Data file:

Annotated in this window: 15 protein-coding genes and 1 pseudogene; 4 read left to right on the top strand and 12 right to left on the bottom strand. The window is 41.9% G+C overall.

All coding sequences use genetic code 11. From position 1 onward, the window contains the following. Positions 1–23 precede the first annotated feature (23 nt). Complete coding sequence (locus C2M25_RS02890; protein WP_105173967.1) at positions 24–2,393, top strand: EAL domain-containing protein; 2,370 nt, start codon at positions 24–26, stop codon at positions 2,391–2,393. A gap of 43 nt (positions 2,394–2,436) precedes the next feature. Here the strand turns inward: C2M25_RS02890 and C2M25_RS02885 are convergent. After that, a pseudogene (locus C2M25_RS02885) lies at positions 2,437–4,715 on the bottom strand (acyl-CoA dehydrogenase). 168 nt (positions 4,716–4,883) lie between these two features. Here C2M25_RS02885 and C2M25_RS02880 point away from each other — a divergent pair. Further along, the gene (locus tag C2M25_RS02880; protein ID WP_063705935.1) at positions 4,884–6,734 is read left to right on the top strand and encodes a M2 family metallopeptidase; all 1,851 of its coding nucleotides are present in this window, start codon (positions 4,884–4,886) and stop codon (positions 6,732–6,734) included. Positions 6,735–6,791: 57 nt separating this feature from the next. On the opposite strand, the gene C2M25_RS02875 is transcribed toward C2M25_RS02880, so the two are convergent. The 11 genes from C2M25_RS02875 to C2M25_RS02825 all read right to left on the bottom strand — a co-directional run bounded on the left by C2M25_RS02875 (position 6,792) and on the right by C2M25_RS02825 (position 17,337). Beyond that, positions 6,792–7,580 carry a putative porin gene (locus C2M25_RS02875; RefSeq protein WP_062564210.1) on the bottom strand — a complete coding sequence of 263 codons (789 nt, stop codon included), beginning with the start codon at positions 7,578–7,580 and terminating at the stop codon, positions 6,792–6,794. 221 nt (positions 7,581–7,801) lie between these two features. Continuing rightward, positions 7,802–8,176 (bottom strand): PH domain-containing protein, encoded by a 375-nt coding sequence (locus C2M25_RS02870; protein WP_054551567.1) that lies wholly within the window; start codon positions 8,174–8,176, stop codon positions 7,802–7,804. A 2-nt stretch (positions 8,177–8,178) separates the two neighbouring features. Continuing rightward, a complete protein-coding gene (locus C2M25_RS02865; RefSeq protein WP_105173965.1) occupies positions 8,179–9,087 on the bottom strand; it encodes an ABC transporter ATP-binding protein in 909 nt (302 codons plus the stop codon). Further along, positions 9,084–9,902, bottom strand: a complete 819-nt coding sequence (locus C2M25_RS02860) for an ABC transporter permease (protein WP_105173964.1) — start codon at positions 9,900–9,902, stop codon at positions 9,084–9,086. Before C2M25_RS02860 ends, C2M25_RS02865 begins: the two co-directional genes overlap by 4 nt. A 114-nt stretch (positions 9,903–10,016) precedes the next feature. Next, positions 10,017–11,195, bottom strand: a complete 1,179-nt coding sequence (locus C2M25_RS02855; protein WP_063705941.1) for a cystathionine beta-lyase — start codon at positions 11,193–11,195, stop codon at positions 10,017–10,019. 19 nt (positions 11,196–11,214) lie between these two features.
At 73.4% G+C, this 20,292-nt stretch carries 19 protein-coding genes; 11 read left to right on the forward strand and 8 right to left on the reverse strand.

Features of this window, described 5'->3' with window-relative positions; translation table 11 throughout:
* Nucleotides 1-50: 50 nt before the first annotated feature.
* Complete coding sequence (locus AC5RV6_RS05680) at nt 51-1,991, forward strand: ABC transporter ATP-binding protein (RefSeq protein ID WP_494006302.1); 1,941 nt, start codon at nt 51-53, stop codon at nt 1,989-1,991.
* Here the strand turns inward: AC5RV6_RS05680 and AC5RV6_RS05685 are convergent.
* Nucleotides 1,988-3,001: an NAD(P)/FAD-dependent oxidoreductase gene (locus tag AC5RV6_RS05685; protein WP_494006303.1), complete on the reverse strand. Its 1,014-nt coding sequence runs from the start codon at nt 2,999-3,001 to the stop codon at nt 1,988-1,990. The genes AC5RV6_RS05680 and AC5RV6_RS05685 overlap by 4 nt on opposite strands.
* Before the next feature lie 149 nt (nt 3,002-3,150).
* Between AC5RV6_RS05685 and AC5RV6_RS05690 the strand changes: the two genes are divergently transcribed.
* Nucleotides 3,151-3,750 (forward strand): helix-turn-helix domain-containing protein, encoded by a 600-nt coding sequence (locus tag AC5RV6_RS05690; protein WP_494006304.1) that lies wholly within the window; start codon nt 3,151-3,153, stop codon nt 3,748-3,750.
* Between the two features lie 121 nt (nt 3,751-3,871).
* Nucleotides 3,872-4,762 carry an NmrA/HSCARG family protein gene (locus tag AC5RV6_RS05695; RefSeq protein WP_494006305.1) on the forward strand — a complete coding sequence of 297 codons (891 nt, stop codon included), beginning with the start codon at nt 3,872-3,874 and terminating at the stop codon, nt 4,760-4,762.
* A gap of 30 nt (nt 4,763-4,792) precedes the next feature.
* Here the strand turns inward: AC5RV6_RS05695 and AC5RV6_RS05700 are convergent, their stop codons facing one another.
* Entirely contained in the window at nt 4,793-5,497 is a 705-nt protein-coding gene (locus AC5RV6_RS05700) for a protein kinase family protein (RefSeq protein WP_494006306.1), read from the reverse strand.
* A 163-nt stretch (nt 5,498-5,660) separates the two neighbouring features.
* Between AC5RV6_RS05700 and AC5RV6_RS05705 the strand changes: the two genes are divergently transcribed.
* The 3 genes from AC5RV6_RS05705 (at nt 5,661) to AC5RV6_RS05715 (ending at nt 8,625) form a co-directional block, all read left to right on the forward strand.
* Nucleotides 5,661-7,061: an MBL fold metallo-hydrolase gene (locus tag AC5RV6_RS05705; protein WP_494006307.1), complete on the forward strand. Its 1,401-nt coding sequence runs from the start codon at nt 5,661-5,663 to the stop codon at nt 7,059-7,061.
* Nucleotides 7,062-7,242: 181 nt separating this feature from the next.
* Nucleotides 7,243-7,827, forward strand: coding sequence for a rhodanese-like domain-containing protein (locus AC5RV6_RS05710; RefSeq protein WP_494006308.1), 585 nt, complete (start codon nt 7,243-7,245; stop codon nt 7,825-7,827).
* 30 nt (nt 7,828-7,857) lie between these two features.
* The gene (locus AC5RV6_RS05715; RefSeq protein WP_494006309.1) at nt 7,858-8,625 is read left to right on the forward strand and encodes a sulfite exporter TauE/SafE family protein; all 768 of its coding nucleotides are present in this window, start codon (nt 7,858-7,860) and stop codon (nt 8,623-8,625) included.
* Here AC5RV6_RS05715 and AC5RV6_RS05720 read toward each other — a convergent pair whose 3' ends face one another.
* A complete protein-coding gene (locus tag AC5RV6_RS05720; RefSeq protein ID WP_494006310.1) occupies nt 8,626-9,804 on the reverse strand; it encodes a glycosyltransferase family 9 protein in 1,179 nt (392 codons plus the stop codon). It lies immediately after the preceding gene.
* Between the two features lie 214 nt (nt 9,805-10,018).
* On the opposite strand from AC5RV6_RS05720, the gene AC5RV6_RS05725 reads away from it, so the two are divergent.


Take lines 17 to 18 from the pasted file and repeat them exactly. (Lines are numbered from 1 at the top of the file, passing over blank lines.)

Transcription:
* A 163-nt stretch (nt 5,498-5,660) separates the two neighbouring features.
* Between AC5RV6_RS05700 and AC5RV6_RS05705 the strand changes: the two genes are divergently transcribed.